Switzerland's bold move to set a minimum exchange rate against the euro for its soaring franc may force Tokyo's hand and prompt it to intervene to weaken the yen if the Swiss action diverts more inflows seeking a haven in the Japanese currency.
The Swiss move also slightly shortens the odds that the Bank of Japan will announce a further increase in its asset buying programme when it wraps up its regular policy meeting today, especially if the yen rises sharply.
Fears that the world economy may tip back into recession have spurred investors around the world to dump riskier assets such as stocks and seek the relative safety of gold and the Swiss and Japanese currencies.
"The Swiss franc has been the number one safe-haven currency, followed by yen. So it is possible that the yen will attract more buying as investors flee risks, although the initial reaction was dollar's spike versus the yen," said Yuichi Kodama, an economist at Meiji Yasuda Life Insurance.
"As SNB showed determination to do whatever it can to stop the Swiss franc's appreciation and the Fed is due to mull additional easing this month, the yen could be pushed higher near term," he said. In the initial response to the Swiss National Bank's announcement that it would set a minimum euro exchange rate at 1.20 francs and defend that level by buying unlimited amounts of foreign currencies, the franc and yen fell.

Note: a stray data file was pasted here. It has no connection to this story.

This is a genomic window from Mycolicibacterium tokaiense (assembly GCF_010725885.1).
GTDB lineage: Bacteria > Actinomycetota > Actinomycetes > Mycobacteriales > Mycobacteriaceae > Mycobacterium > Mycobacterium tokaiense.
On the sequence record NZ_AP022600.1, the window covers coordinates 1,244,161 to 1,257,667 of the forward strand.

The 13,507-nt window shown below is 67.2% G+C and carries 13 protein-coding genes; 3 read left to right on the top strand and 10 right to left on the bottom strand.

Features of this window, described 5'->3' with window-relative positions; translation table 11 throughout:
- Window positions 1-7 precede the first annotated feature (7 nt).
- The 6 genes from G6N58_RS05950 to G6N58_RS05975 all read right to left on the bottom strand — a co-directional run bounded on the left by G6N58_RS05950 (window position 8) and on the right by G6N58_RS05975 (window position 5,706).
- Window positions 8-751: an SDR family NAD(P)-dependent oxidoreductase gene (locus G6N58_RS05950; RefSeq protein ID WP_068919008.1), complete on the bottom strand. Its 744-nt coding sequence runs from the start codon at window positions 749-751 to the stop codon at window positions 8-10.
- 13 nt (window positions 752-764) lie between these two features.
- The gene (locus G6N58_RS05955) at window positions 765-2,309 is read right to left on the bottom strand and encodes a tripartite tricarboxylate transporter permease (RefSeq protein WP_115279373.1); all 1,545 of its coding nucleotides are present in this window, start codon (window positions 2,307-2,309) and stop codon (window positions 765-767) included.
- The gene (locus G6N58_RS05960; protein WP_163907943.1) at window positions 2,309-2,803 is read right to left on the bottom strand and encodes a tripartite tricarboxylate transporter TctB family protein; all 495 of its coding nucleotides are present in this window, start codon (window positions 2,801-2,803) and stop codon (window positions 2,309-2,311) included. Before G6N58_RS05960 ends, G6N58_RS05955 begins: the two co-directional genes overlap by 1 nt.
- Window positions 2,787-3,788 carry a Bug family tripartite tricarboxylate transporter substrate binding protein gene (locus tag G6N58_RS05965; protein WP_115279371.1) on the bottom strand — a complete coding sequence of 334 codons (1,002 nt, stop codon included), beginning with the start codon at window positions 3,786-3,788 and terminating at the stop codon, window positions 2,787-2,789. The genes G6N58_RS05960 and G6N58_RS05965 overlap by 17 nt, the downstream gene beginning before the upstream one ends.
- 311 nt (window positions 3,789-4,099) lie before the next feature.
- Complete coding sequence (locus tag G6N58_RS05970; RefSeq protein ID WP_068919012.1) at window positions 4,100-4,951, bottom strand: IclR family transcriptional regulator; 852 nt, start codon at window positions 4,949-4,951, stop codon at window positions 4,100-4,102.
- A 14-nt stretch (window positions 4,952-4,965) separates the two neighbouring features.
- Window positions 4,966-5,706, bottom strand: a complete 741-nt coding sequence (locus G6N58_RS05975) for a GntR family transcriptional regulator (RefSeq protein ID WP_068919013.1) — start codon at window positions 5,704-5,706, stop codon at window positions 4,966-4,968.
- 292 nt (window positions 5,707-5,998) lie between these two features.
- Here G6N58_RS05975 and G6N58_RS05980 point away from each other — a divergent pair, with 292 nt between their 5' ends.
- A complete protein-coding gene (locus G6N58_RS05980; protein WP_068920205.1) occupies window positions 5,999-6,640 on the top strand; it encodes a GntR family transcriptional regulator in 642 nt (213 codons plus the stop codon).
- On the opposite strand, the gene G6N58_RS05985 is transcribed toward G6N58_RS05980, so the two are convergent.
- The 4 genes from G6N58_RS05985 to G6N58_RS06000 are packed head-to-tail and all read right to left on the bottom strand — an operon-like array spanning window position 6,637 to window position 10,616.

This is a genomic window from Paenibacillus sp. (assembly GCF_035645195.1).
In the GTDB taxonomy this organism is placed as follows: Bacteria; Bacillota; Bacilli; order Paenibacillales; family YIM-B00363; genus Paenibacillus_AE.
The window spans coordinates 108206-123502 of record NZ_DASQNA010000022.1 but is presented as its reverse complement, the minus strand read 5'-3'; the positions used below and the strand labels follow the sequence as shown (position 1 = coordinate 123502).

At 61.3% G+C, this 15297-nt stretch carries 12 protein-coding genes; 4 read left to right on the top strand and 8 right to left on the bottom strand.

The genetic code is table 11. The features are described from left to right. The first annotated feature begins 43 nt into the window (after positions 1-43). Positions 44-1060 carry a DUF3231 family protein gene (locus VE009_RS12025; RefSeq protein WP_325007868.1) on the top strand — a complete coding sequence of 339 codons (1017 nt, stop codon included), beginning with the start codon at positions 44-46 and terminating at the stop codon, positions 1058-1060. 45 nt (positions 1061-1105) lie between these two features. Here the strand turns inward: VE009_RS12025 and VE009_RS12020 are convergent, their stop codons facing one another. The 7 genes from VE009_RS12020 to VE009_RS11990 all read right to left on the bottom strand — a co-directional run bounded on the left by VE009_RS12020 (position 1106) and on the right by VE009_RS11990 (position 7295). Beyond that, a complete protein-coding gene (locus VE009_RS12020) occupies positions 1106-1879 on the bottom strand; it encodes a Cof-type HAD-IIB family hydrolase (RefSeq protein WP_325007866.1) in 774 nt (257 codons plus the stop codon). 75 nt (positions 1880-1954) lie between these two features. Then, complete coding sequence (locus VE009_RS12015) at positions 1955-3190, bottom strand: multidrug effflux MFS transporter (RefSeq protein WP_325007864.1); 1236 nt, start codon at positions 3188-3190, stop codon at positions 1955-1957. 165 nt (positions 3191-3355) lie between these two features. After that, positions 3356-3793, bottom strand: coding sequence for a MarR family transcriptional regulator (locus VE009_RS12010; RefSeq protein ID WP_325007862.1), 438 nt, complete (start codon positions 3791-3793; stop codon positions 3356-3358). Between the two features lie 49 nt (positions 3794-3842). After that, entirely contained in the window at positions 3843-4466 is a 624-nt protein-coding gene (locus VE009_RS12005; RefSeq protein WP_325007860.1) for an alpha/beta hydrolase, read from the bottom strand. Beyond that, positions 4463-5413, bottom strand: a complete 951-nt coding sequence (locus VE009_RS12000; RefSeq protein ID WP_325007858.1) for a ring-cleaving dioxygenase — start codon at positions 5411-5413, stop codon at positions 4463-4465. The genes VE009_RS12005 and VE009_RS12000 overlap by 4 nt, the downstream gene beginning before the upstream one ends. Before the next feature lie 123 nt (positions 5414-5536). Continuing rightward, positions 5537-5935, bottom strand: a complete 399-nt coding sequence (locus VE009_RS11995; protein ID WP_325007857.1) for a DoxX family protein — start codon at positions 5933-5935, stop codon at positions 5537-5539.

The franc plunged against the euro and dollar, while the yen slipped against the dollar as far as about 77.60 from about 76.80 before the news.
But analysts said that could be simply an automated response of trading systems and prove only a brief reprieve for Japan if the Swiss move succeeds in deflecting some of the inflows seeking a haven.
The Bank of Japan has been holding a regular meeting yesterday and today and is expected to keep its policy unchanged, saving its limited policy options for later. That may remain the case if policymakers feel the need for more time to examine the implications of the Swiss decision.
But the yen is a wild card. A sudden rise past its record highs and a sharp stock market sell-off are considered a possible trigger for further monetary easing.
Even if the yen held back for the time being, the Swiss action puts the Bank of Japan in a tight spot.
"This is a headache for the BOJ too. It might choose to pre-empt any further rises in the yen by easing policy tomorrow, or decide to wait and act in tandem with the government when it intervenes in the market," said Koichi Haji, the chief economist at NLI Research Institute in Tokyo.